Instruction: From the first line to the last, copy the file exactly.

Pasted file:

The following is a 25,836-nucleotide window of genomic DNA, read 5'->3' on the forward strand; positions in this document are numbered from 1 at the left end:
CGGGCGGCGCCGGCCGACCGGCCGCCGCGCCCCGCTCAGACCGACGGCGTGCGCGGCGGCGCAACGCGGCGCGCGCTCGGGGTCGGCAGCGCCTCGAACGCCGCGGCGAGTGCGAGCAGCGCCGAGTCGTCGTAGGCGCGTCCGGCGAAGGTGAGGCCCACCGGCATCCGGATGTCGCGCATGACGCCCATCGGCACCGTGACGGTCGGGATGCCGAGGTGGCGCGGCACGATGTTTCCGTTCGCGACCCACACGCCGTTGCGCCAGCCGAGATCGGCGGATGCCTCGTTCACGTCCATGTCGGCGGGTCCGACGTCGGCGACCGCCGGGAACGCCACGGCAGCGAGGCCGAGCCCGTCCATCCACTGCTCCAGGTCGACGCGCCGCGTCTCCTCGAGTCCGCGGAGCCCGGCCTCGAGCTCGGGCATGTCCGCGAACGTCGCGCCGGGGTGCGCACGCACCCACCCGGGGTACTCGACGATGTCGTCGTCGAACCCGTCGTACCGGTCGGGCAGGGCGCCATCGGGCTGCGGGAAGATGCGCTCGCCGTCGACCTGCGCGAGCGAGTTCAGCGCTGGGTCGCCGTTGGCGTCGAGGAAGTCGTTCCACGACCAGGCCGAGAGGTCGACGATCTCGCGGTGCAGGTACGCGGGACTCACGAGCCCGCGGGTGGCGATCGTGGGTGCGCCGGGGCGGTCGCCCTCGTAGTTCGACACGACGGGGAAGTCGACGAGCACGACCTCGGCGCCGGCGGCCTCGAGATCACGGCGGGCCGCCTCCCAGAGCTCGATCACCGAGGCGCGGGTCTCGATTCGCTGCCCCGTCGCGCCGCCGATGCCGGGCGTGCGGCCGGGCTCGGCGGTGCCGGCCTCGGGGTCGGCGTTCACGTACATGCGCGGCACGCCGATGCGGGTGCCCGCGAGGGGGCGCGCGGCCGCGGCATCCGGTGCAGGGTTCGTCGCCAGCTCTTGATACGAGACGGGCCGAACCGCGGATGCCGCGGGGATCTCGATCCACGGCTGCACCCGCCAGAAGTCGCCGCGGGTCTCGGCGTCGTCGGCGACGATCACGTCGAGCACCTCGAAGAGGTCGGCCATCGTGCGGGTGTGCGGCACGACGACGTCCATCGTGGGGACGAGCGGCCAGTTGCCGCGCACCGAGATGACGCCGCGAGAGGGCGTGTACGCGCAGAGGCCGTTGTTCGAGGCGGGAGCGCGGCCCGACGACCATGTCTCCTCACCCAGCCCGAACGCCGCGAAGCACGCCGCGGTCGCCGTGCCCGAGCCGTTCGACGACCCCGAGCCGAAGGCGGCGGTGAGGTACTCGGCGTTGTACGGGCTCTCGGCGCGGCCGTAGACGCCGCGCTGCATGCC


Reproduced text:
The following is a 25,836-nucleotide window of genomic DNA, read 5'->3' on the forward strand; positions in this document are numbered from 1 at the left end:
CGGGCGGCGCCGGCCGACCGGCCGCCGCGCCCCGCTCAGACCGACGGCGTGCGCGGCGGCGCAACGCGGCGCGCGCTCGGGGTCGGCAGCGCCTCGAACGCCGCGGCGAGTGCGAGCAGCGCCGAGTCGTCGTAGGCGCGTCCGGCGAAGGTGAGGCCCACCGGCATCCGGATGTCGCGCATGACGCCCATCGGCACCGTGACGGTCGGGATGCCGAGGTGGCGCGGCACGATGTTTCCGTTCGCGACCCACACGCCGTTGCGCCAGCCGAGATCGGCGGATGCCTCGTTCACGTCCATGTCGGCGGGTCCGACGTCGGCGACCGCCGGGAACGCCACGGCAGCGAGGCCGAGCCCGTCCATCCACTGCTCCAGGTCGACGCGCCGCGTCTCCTCGAGTCCGCGGAGCCCGGCCTCGAGCTCGGGCATGTCCGCGAACGTCGCGCCGGGGTGCGCACGCACCCACCCGGGGTACTCGACGATGTCGTCGTCGAACCCGTCGTACCGGTCGGGCAGGGCGCCATCGGGCTGCGGGAAGATGCGCTCGCCGTCGACCTGCGCGAGCGAGTTCAGCGCTGGGTCGCCGTTGGCGTCGAGGAAGTCGTTCCACGACCAGGCCGAGAGGTCGACGATCTCGCGGTGCAGGTACGCGGGACTCACGAGCCCGCGGGTGGCGATCGTGGGTGCGCCGGGGCGGTCGCCCTCGTAGTTCGACACGACGGGGAAGTCGACGAGCACGACCTCGGCGCCGGCGGCCTCGAGATCACGGCGGGCCGCCTCCCAGAGCTCGATCACCGAGGCGCGGGTCTCGATTCGCTGCCCCGTCGCGCCGCCGATGCCGGGCGTGCGGCCGGGCTCGGCGGTGCCGGCCTCGGGGTCGGCGTTCACGTACATGCGCGGCACGCCGATGCGGGTGCCCGCGAGGGGGCGCGCGGCCGCGGCATCCGGTGCAGGGTTCGTCGCCAGCTCTTGATACGAGACGGGCCGAACCGCGGATGCCGCGGGGATCTCGATCCACGGCTGCACCCGCCAGAAGTCGCCGCGGGTCTCGGCGTCGTCGGCGACGATCACGTCGAGCACCTCGAAGAGGTCGGCCATCGTGCGGGTGTGCGGCACGACGACGTCCATCGTGGGGACGAGCGGCCAGTTGCCGCGCACCGAGATGACGCCGCGAGAGGGCGTGTACGCGCAGAGGCCGTTGTTCGAGGCGGGAGCGCGGCCCGACGACCATGTCTCCTCACCCAGCCCGAACGCCGCGAAGCACGCCGCGGTCGCCGTGCCCGAGCCGTTCGACGACCCCGAGCCGAAGGCGGCGGTGAGGTACTCGGCGTTGTACGGGCTCTCGGCGCGGCCGTAGACGCCGCGCTGCATGCC